There are ways to watch TV shows for free, though. Other than going to a friend’s house, that is. Some networks allow you to watch their shows for free via streaming video. CBS, NBC, and ABC all offer shows online. Some you can even watch every episode that’s aired in the current season, some only the latest few. I know in the case of CBS there is one 30 second commercial that plays at each break. This may be true for the others as well. CBS also offers live streaming news.

As far as I can tell, there aren’t any cable networks except for Comedy Central and Cartoon Network that offer full episodes online. If you find more in your explorations, let me know!

There is one last way to watch your favorite shows for free. But it’s illegal, apparently, so I can’t recommend it. Some people in the world download television shows from the internet. These video files come sans commercials of any kind. Some are better quality than others. Many are available a few hours after the show is broadcast. As I said, the legality of this is in question. Television people will say it’s absolutely illegal. Are they lying? Someone will have to enlighten me on the subject.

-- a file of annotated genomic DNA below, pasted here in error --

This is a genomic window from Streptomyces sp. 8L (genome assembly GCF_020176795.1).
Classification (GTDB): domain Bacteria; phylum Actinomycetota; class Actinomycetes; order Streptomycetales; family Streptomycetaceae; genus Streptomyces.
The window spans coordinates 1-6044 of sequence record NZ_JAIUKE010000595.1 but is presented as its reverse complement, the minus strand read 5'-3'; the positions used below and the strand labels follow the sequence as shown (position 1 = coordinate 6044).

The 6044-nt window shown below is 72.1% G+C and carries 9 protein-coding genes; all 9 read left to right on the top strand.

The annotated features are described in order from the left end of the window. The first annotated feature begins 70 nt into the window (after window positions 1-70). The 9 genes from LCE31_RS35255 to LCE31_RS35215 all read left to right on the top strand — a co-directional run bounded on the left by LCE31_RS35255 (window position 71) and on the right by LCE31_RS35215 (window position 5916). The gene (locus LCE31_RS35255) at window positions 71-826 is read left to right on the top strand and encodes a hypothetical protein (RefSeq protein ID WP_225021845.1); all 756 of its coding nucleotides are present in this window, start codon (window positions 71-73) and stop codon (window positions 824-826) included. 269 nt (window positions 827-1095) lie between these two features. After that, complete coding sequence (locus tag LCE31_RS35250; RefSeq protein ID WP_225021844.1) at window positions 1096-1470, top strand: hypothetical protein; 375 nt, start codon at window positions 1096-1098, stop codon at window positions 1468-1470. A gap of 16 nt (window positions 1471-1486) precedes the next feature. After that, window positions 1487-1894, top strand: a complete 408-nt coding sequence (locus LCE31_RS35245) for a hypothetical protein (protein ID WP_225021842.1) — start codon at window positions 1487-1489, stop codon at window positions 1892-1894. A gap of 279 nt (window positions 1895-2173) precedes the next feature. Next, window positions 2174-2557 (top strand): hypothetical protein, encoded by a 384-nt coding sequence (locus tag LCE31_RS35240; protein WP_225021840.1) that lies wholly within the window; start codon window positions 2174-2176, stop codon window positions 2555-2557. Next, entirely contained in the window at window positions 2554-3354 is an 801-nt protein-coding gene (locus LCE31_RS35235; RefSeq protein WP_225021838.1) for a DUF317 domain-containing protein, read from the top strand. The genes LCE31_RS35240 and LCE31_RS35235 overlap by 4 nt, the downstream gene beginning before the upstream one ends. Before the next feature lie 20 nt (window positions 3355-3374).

I often say I have an ultimate goal of not watching any TV at all. I don’t know how true that is anymore. One thing about only watching the shows I want to watch is discovering an appreciation for really good television. I’m not going to waste a rental on a series that’s only sub-par. I’m not going to keep buying episodes of a show that loses my interest. The quality of my viewing is up and therefore I see television shows as less of a waste than I did before. An hour spent watching engaging, well-written, and entertaining television is very rewarding.